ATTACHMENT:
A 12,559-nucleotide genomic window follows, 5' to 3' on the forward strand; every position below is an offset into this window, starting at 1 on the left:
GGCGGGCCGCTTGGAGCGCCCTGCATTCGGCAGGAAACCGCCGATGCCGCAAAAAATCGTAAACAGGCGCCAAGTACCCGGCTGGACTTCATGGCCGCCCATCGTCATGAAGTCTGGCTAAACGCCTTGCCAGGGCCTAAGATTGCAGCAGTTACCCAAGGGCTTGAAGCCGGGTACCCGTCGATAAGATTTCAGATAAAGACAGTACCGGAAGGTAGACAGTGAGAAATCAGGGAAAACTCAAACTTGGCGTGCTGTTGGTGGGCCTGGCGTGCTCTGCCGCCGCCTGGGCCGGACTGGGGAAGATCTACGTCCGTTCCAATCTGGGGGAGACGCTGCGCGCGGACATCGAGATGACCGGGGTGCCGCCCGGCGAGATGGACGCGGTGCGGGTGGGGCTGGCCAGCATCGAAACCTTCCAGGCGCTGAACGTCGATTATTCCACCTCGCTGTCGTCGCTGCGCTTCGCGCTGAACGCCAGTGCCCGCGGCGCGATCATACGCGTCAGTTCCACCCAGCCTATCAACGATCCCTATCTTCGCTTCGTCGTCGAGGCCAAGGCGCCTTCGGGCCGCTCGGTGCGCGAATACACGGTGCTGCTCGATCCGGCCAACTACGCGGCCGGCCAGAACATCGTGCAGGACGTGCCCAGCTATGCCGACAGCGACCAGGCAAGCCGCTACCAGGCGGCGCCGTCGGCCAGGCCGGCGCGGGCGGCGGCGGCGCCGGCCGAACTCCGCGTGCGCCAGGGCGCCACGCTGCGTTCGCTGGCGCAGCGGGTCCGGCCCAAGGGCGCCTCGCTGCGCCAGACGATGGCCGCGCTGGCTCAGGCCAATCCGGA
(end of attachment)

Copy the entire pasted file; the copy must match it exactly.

A 12,559-nucleotide genomic window follows, 5' to 3' on the forward strand; every position below is an offset into this window, starting at 1 on the left:
GGCGGGCCGCTTGGAGCGCCCTGCATTCGGCAGGAAACCGCCGATGCCGCAAAAAATCGTAAACAGGCGCCAAGTACCCGGCTGGACTTCATGGCCGCCCATCGTCATGAAGTCTGGCTAAACGCCTTGCCAGGGCCTAAGATTGCAGCAGTTACCCAAGGGCTTGAAGCCGGGTACCCGTCGATAAGATTTCAGATAAAGACAGTACCGGAAGGTAGACAGTGAGAAATCAGGGAAAACTCAAACTTGGCGTGCTGTTGGTGGGCCTGGCGTGCTCTGCCGCCGCCTGGGCCGGACTGGGGAAGATCTACGTCCGTTCCAATCTGGGGGAGACGCTGCGCGCGGACATCGAGATGACCGGGGTGCCGCCCGGCGAGATGGACGCGGTGCGGGTGGGGCTGGCCAGCATCGAAACCTTCCAGGCGCTGAACGTCGATTATTCCACCTCGCTGTCGTCGCTGCGCTTCGCGCTGAACGCCAGTGCCCGCGGCGCGATCATACGCGTCAGTTCCACCCAGCCTATCAACGATCCCTATCTTCGCTTCGTCGTCGAGGCCAAGGCGCCTTCGGGCCGCTCGGTGCGCGAATACACGGTGCTGCTCGATCCGGCCAACTACGCGGCCGGCCAGAACATCGTGCAGGACGTGCCCAGCTATGCCGACAGCGACCAGGCAAGCCGCTACCAGGCGGCGCCGTCGGCCAGGCCGGCGCGGGCGGCGGCGGCGCCGGCCGAACTCCGCGTGCGCCAGGGCGCCACGCTGCGTTCGCTGGCGCAGCGGGTCCGGCCCAAGGGCGCCTCGCTGCGCCAGACGATGGCCGCGCTGGCTCAGGCCAATCCGGA